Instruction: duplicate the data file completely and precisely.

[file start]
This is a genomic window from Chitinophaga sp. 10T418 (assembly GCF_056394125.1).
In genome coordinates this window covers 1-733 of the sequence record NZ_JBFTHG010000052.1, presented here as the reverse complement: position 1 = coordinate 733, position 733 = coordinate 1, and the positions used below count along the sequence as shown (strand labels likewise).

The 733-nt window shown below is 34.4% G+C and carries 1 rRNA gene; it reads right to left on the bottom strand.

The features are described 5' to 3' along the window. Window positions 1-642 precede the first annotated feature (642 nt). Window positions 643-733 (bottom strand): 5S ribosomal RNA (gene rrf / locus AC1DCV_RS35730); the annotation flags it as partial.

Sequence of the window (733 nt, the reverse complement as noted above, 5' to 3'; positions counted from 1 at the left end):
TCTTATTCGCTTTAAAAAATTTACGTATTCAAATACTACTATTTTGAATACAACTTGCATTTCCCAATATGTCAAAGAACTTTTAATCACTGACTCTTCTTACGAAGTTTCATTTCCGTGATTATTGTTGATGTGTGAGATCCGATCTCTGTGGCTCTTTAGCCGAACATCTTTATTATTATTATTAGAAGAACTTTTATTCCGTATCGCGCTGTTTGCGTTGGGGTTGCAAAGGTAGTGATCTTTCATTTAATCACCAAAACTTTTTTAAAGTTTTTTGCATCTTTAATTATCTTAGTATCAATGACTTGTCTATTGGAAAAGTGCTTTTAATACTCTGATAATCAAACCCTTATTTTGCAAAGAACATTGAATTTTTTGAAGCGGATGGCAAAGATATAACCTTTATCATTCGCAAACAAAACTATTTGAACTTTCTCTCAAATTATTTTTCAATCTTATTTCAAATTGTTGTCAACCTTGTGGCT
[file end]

This is a genomic window from Chitinophaga sp. 10T418 (assembly GCF_056394125.1).
In genome coordinates this window covers 1-733 of the sequence record NZ_JBFTHG010000052.1, presented here as the reverse complement: position 1 = coordinate 733, position 733 = coordinate 1, and the positions used below count along the sequence as shown (strand labels likewise).

The 733-nt window shown below is 34.4% G+C and carries 1 rRNA gene; it reads right to left on the bottom strand.

The features are described 5' to 3' along the window. Window positions 1-642 precede the first annotated feature (642 nt). Window positions 643-733 (bottom strand): 5S ribosomal RNA (gene rrf / locus AC1DCV_RS35730); the annotation flags it as partial.

Sequence of the window (733 nt, the reverse complement as noted above, 5' to 3'; positions counted from 1 at the left end):
TCTTATTCGCTTTAAAAAATTTACGTATTCAAATACTACTATTTTGAATACAACTTGCATTTCCCAATATGTCAAAGAACTTTTAATCACTGACTCTTCTTACGAAGTTTCATTTCCGTGATTATTGTTGATGTGTGAGATCCGATCTCTGTGGCTCTTTAGCCGAACATCTTTATTATTATTATTAGAAGAACTTTTATTCCGTATCGCGCTGTTTGCGTTGGGGTTGCAAAGGTAGTGATCTTTCATTTAATCACCAAAACTTTTTTAAAGTTTTTTGCATCTTTAATTATCTTAGTATCAATGACTTGTCTATTGGAAAAGTGCTTTTAATACTCTGATAATCAAACCCTTATTTTGCAAAGAACATTGAATTTTTTGAAGCGGATGGCAAAGATATAACCTTTATCATTCGCAAACAAAACTATTTGAACTTTCTCTCAAATTATTTTTCAATCTTATTTCAAATTGTTGTCAACCTTGTGGCT